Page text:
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This is where some Airbnb hosts have been spying on you, and why it will stop

The Airbnb app icon is displayed on an iPad screen in Washington, D.C., on May 8, 2021.
Airbnb says it's banning the use of indoor security cameras in listings around the world by the end of next month. (Patrick Semansky / Associated Press)

Airbnb is banning all use of indoor security cameras in its listings worldwide beginning next month, reversing a longstanding policy that allowed homeowners to peek in on guests in common areas, the company announced this week.

The company said in a statement Monday that most listings on Airbnb do not have a security camera, so the update in policy isn't expected to affect many rentals on the platform. The policy change, which takes effect on April 30, is meant to simplify rules on cameras and prioritize guests' privacy, according to the statement.

The company has allowed indoor security cameras in places like hallways and living rooms as long as they were disclosed as part of the listing before a guest booked the property. Cameras have always been prohibited in bedrooms and bathrooms.

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"Our goal was to create new, clear rules that provide our community with greater clarity about what to expect on Airbnb," Juniper Downs, the company's head of community policy and partnerships, said in a statement. "These changes were made in consultation with our guests, hosts and privacy experts, and we’ll continue to seek feedback to help ensure our policies work for our global community."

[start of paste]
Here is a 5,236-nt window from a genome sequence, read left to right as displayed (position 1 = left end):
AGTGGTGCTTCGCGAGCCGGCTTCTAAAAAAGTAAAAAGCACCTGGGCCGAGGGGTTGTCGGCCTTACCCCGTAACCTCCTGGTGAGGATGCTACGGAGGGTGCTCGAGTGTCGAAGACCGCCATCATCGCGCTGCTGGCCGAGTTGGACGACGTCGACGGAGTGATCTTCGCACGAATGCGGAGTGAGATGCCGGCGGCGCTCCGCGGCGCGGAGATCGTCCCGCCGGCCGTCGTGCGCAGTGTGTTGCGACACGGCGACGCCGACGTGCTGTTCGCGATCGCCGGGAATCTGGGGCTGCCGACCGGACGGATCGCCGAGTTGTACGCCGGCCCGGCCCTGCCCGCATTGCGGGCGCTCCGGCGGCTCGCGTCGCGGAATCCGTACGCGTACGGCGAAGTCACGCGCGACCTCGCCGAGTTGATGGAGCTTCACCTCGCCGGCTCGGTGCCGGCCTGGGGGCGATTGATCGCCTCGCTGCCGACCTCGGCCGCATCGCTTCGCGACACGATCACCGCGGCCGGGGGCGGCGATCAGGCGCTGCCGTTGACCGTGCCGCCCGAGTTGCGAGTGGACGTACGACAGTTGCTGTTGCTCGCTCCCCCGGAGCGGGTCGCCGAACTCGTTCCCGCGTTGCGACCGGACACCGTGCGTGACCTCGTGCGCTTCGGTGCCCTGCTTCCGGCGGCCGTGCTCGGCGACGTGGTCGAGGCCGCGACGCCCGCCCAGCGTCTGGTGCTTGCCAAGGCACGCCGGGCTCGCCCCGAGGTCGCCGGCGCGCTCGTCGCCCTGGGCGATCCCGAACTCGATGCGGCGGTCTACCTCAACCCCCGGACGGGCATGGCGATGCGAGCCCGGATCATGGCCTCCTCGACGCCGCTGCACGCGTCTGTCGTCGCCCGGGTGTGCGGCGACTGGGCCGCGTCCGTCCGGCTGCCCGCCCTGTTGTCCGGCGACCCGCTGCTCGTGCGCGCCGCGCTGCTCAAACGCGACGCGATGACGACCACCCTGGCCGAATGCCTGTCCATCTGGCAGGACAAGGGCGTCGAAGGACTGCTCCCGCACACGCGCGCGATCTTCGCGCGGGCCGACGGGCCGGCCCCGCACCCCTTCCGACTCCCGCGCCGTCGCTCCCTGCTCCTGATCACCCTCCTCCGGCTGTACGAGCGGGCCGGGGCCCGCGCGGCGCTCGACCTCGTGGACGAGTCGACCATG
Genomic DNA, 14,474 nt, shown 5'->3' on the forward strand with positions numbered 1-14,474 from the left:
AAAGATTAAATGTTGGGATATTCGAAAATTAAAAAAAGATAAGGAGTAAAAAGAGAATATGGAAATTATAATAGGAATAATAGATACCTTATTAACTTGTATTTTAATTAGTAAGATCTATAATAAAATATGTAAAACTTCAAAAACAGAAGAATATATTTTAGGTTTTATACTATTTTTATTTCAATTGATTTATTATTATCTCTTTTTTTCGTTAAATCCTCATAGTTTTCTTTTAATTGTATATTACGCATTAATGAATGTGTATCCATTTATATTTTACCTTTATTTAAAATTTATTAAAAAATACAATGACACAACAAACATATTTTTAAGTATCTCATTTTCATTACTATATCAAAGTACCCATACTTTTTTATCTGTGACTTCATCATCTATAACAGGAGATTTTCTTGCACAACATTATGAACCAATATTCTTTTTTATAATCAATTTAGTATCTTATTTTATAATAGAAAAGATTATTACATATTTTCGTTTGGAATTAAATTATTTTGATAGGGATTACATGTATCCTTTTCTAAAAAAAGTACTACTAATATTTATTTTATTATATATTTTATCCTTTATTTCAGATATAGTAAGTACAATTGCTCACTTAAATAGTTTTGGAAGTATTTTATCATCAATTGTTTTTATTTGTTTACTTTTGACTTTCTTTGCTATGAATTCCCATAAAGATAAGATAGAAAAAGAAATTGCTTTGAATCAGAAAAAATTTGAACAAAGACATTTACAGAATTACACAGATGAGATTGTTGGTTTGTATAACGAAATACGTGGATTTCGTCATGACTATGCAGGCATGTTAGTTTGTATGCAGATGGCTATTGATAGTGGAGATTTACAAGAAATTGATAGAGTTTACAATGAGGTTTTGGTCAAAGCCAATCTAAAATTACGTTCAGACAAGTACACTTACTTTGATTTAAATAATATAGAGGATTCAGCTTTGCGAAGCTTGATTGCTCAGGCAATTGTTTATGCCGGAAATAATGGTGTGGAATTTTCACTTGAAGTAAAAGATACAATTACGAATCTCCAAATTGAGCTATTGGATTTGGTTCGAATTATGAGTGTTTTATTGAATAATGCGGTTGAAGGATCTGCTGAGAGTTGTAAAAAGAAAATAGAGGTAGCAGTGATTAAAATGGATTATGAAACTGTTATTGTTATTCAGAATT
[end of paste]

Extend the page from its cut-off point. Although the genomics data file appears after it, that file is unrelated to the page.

It is not clear what prompted this change. However, privacy in short-term rentals has been a hot topic of discussion for years. Guests have long posted on public forums about feeling uneasy after finding cameras in common areas of homes where the devices were not disclosed.

Secret cameras have become so ubiquitous in short term rentals that Saturday Night Live this month featured a "camera in the toilet" in a spoof on Airbnb interior designs.

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Doorbell cameras and noise decibel monitors will continue to be permitted under the new policy. Airbnb described such devices in a news release as an "effective, privacy-protective way for hosts to monitor security for their home and get ahead of issues like unauthorized parties." Under the new policy, hosts will be required to disclose the presence and location of the outdoor cameras before guests book the property. The cameras also can't monitor any outdoor areas where there's an expectation of privacy, such as an outdoor shower or sauna.

Guests will also need to be told about any decibel monitors, which are only allowed in common areas of homes, before they book the property, according to the company.

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This story originally appeared in Los Angeles Times.